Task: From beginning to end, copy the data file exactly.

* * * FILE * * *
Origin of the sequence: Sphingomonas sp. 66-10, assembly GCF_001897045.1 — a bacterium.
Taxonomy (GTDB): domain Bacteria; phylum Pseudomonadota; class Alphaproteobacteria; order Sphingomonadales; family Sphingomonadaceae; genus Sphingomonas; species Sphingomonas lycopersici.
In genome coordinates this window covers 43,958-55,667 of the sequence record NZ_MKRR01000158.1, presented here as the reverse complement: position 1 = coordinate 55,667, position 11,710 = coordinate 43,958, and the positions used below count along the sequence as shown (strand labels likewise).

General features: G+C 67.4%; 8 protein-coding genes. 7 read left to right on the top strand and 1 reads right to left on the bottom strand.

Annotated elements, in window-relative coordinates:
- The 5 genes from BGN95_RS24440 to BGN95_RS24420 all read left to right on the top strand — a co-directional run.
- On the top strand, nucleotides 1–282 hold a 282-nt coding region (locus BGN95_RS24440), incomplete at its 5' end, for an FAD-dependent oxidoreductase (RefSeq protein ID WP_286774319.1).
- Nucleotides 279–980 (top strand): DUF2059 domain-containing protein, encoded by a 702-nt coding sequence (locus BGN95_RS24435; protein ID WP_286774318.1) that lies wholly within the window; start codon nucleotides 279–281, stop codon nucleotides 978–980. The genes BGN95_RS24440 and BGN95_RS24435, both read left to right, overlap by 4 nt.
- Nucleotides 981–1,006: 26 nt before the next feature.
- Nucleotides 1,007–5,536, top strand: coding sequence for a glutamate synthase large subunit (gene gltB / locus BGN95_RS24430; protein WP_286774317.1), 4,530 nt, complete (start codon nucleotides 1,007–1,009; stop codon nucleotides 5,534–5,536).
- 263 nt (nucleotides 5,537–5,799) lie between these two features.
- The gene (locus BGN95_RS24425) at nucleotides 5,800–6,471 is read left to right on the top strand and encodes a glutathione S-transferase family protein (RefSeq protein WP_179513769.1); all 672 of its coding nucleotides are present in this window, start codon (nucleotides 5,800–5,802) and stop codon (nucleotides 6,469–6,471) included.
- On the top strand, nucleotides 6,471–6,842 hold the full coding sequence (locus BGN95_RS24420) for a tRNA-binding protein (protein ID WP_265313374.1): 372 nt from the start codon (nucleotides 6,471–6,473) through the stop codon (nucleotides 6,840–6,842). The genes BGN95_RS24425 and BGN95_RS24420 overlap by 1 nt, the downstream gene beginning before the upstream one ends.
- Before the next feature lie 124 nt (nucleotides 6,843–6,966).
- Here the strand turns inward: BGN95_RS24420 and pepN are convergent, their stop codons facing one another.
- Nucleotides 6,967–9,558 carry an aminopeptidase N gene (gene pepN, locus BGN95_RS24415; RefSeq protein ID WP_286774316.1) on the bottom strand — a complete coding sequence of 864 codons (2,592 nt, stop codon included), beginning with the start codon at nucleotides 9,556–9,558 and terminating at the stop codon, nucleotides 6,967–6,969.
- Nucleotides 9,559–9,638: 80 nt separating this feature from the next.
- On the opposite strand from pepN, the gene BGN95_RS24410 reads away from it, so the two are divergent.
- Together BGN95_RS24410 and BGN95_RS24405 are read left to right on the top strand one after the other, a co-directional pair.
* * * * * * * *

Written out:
Origin of the sequence: Sphingomonas sp. 66-10, assembly GCF_001897045.1 — a bacterium.
Taxonomy (GTDB): domain Bacteria; phylum Pseudomonadota; class Alphaproteobacteria; order Sphingomonadales; family Sphingomonadaceae; genus Sphingomonas; species Sphingomonas lycopersici.
In genome coordinates this window covers 43,958-55,667 of the sequence record NZ_MKRR01000158.1, presented here as the reverse complement: position 1 = coordinate 55,667, position 11,710 = coordinate 43,958, and the positions used below count along the sequence as shown (strand labels likewise).

General features: G+C 67.4%; 8 protein-coding genes. 7 read left to right on the top strand and 1 reads right to left on the bottom strand.

Annotated elements, in window-relative coordinates:
- The 5 genes from BGN95_RS24440 to BGN95_RS24420 all read left to right on the top strand — a co-directional run.
- On the top strand, nucleotides 1–282 hold a 282-nt coding region (locus BGN95_RS24440), incomplete at its 5' end, for an FAD-dependent oxidoreductase (RefSeq protein ID WP_286774319.1).
- Nucleotides 279–980 (top strand): DUF2059 domain-containing protein, encoded by a 702-nt coding sequence (locus BGN95_RS24435; protein ID WP_286774318.1) that lies wholly within the window; start codon nucleotides 279–281, stop codon nucleotides 978–980. The genes BGN95_RS24440 and BGN95_RS24435, both read left to right, overlap by 4 nt.
- Nucleotides 981–1,006: 26 nt before the next feature.
- Nucleotides 1,007–5,536, top strand: coding sequence for a glutamate synthase large subunit (gene gltB / locus BGN95_RS24430; protein WP_286774317.1), 4,530 nt, complete (start codon nucleotides 1,007–1,009; stop codon nucleotides 5,534–5,536).
- 263 nt (nucleotides 5,537–5,799) lie between these two features.
- The gene (locus BGN95_RS24425) at nucleotides 5,800–6,471 is read left to right on the top strand and encodes a glutathione S-transferase family protein (RefSeq protein WP_179513769.1); all 672 of its coding nucleotides are present in this window, start codon (nucleotides 5,800–5,802) and stop codon (nucleotides 6,469–6,471) included.
- On the top strand, nucleotides 6,471–6,842 hold the full coding sequence (locus BGN95_RS24420) for a tRNA-binding protein (protein ID WP_265313374.1): 372 nt from the start codon (nucleotides 6,471–6,473) through the stop codon (nucleotides 6,840–6,842). The genes BGN95_RS24425 and BGN95_RS24420 overlap by 1 nt, the downstream gene beginning before the upstream one ends.
- Before the next feature lie 124 nt (nucleotides 6,843–6,966).
- Here the strand turns inward: BGN95_RS24420 and pepN are convergent, their stop codons facing one another.
- Nucleotides 6,967–9,558 carry an aminopeptidase N gene (gene pepN, locus BGN95_RS24415; RefSeq protein ID WP_286774316.1) on the bottom strand — a complete coding sequence of 864 codons (2,592 nt, stop codon included), beginning with the start codon at nucleotides 9,556–9,558 and terminating at the stop codon, nucleotides 6,967–6,969.
- Nucleotides 9,559–9,638: 80 nt separating this feature from the next.
- On the opposite strand from pepN, the gene BGN95_RS24410 reads away from it, so the two are divergent.
- Together BGN95_RS24410 and BGN95_RS24405 are read left to right on the top strand one after the other, a co-directional pair.